This campaign is so strong because it was born in Bristol Bay, with a unification of the user groups of the region who’ve traditionally been at odds when it came to salmon matters. The Alaska Native subsistence users, the commercial fishing industry, and the sport fishing interests have worked in concert to defend this resource – and that’s a pretty rare occurrence anywhere. It’s incredibly motivating and it has allowed us to amplify that passion by bringing in allies from across the country and, indeed, the globe. Bristol Bay’s wild salmon fishery literally is a one-in-the-world resource. So long as we keep fighting with everything we’ve got, every step of the way, we can still win this battle. This is one we simply cannot lose. If something like Pebble can be built in a place like Bristol Bay, I fear that everything is on the table. If not in Bristol Bay, where do you draw the line? Pebble will always be the wrong mine in the wrong place.”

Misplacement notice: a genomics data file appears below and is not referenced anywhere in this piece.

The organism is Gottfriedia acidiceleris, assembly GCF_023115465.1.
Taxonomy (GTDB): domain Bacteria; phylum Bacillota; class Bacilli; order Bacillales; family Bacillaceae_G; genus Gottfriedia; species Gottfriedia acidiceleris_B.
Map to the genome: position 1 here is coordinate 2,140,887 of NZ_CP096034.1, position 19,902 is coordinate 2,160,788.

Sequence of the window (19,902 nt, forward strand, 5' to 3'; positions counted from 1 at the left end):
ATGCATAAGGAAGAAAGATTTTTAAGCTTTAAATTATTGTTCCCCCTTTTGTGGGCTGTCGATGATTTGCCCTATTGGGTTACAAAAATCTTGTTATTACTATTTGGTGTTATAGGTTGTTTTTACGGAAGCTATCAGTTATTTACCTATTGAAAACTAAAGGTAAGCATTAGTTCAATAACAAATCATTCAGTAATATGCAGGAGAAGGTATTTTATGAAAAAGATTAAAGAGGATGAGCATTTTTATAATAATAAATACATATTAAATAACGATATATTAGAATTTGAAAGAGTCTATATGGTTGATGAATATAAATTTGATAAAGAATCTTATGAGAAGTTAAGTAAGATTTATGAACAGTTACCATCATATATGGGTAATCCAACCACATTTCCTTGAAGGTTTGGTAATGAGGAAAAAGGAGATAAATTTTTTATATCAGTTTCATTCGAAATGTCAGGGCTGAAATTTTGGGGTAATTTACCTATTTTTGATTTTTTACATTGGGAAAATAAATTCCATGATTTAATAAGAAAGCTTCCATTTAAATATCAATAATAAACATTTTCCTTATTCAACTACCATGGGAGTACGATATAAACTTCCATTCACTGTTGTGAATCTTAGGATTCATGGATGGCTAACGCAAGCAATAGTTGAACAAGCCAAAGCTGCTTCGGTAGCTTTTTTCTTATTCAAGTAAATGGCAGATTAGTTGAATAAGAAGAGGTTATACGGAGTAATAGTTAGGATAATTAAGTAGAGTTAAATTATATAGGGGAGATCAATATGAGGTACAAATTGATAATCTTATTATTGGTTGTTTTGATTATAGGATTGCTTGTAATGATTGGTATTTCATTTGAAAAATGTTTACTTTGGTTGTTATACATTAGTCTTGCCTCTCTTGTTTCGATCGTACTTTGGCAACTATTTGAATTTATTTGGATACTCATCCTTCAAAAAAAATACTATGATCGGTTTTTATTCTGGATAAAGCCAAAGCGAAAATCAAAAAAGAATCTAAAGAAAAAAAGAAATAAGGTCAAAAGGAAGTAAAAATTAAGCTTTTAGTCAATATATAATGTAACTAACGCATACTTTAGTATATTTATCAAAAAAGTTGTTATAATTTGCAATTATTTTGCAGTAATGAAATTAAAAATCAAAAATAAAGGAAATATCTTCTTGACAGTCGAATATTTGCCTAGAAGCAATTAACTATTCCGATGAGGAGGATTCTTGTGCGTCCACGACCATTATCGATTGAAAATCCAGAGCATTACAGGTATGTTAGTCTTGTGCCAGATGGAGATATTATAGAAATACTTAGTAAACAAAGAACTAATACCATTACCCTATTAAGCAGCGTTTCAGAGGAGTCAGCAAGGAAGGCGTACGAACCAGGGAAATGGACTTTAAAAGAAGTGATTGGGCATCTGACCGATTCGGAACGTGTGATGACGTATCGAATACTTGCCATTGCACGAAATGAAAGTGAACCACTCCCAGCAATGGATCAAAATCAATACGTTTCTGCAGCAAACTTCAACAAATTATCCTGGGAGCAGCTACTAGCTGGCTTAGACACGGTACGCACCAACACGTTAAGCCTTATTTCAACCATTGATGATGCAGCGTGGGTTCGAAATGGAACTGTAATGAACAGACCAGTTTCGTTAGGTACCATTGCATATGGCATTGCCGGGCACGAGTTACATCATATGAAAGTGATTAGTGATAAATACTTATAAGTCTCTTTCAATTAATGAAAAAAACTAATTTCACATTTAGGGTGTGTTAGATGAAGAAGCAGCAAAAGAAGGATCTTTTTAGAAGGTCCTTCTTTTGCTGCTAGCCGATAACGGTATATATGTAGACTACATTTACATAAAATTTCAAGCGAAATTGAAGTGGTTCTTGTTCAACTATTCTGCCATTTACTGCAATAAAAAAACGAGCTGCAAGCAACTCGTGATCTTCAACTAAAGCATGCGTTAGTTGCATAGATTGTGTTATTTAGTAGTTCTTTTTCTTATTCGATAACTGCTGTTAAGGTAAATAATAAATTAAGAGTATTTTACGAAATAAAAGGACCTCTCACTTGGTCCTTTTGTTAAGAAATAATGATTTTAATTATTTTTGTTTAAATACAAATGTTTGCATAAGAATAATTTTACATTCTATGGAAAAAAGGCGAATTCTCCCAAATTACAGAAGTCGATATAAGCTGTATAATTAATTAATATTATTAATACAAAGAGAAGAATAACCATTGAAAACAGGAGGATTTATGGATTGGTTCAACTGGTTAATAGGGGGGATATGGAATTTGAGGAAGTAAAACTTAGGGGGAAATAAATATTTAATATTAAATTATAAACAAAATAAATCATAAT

How can interested folks get involved and help protect the fisheries of Alaska? Make sure to stay engaged in the public processes that determine the fate of these resources. This year will offer comment periods on both the Pebble Mine in Bristol Bay and management of the Tongass National Forest. You’ve likely done it a time or six before, but we have to keep telling our public officials that these places must be protected. Weigh in during official comment periods, and also tell your members of Congress about these issues. Contact firstname.lastname@example.org to discuss making a tax-deductible donation.
Thank you again to Scott for taking the time out of his busy schedule to update us on this important issue that would greatly affect the fisheries in Alaska. We all appreciate your hard work in trying to ensure that Bristol Bay receives the protection it deserves!